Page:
Clinical Trials /

Individualized High Dose Methotrexate to Treat Cancer in Children Who Have a Significant Risk for Side Effects to Methotrexate

NCT02076997

Description:

Pediatric cancer patients are being asked to take part in this study who have a cancer that is treated with high doses of the drug methotrexate (MTX). In addition, these patients have either had significant side effects to methotrexate in the past or their doctor thinks that they are at high risk for side effects from receiving methotrexate. Methotrexate is a cancer-fighting drug that is very important in the treatment of leukemia. In this study, investigators are testing a new method of giving high dose methotrexate to cancer patients which may reduce the chances that the level of methotrexate in the blood is too high. When the levels are too high this is thought to lead to an increase in side effects. Side effects are unintended and unwanted results of treatment. The initial ordered amount of methotrexate and the period over which methotrexate is given will not change from the current standard of care (meaning what is usually done by doctors, and would likely be done if the patient was not on this study). This study is testing a new method of monitoring and potentially adjusting the final amount of methotrexate that the patient will end up receiving based on levels of methotrexate in the blood in the first 24 hours in order to try to prevent side effects in patients with a previous history of side effects from methotrexate or who are at high risk for having side effects. On this study the investigators will check methotrexate levels in the blood 2 hours after the patient starts receiving the drug and the investigators will lower the dose of methotrexate if needed. Investigators will do the same thing again 6-8 hours later. Investigators will also collect an optional blood sample from the patient because the investigators want to study how genetic (DNA) differences are involved in how the body processes methotrexate.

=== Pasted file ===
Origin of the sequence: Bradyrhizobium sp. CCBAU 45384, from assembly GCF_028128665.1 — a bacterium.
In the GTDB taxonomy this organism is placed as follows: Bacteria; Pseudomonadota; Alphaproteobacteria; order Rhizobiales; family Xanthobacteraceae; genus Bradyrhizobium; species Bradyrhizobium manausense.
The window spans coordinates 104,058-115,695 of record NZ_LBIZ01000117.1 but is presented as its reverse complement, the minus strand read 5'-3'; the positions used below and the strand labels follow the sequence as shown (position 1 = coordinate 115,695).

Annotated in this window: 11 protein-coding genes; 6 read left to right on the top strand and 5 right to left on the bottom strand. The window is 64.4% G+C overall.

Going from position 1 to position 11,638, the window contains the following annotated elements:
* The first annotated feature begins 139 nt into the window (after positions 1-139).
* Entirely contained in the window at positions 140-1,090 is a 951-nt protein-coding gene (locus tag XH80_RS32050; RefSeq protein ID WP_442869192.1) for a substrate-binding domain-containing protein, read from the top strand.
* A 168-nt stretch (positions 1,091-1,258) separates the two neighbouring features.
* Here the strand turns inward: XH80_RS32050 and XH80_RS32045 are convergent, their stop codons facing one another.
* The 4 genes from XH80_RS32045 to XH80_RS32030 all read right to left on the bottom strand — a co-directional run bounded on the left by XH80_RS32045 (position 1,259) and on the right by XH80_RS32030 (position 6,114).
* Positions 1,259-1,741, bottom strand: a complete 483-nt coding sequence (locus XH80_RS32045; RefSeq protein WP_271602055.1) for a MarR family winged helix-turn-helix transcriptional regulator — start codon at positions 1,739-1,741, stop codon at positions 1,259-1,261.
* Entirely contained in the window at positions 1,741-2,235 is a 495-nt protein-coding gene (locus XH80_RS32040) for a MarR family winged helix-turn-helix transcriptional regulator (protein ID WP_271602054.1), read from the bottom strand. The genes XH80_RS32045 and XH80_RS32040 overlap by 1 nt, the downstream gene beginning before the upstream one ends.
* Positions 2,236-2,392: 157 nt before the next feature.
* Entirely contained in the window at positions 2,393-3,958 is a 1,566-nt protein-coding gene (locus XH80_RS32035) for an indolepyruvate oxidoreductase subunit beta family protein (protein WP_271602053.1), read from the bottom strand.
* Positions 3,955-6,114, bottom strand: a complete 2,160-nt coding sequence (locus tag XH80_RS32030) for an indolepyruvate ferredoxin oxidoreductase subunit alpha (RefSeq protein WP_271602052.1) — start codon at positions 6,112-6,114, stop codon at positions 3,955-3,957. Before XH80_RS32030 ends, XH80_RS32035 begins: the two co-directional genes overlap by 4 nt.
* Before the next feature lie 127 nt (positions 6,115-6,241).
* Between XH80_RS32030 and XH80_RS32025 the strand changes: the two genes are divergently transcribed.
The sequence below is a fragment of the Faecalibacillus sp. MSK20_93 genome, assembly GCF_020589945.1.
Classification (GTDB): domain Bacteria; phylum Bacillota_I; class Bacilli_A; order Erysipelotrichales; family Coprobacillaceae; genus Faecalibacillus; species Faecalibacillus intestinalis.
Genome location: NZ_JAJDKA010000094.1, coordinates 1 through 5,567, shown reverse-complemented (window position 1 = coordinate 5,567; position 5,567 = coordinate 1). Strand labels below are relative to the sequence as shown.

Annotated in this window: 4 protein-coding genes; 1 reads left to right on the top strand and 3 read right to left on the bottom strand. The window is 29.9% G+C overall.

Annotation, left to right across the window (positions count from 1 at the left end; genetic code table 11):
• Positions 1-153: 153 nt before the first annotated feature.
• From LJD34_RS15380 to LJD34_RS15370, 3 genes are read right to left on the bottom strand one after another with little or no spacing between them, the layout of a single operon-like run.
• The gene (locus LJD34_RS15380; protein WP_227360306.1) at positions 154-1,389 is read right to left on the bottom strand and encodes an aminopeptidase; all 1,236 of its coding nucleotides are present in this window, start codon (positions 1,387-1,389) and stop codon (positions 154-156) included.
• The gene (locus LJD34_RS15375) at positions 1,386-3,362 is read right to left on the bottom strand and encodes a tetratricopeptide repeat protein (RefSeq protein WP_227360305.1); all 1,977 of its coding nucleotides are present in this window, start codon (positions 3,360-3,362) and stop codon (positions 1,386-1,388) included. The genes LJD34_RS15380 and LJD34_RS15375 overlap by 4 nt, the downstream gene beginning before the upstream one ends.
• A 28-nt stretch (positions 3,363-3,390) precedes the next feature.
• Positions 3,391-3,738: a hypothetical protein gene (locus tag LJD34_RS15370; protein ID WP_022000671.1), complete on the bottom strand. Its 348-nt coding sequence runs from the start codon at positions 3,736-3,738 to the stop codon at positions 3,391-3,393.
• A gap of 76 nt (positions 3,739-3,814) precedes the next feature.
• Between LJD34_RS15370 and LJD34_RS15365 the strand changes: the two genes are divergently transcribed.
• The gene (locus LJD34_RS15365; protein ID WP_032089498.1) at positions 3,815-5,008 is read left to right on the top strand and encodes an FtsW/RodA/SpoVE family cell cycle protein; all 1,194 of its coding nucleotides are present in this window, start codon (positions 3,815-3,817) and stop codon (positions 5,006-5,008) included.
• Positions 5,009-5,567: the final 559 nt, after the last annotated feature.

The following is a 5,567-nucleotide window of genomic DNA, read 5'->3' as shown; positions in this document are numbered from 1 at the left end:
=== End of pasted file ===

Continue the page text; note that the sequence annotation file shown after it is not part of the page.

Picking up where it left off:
Related Conditions:
  • Cancer
Recruiting Status:

Active, not recruiting

Phase:

N/A

Trial Eligibility

Document

Individualized High Dose <span class="go-doc-concept go-doc-intervention">Methotrexate</span> to Treat Cancer in Children Who Have a Significant Risk for Side Effects to <span class="go-doc-concept go-doc-intervention">Methotrexate</span>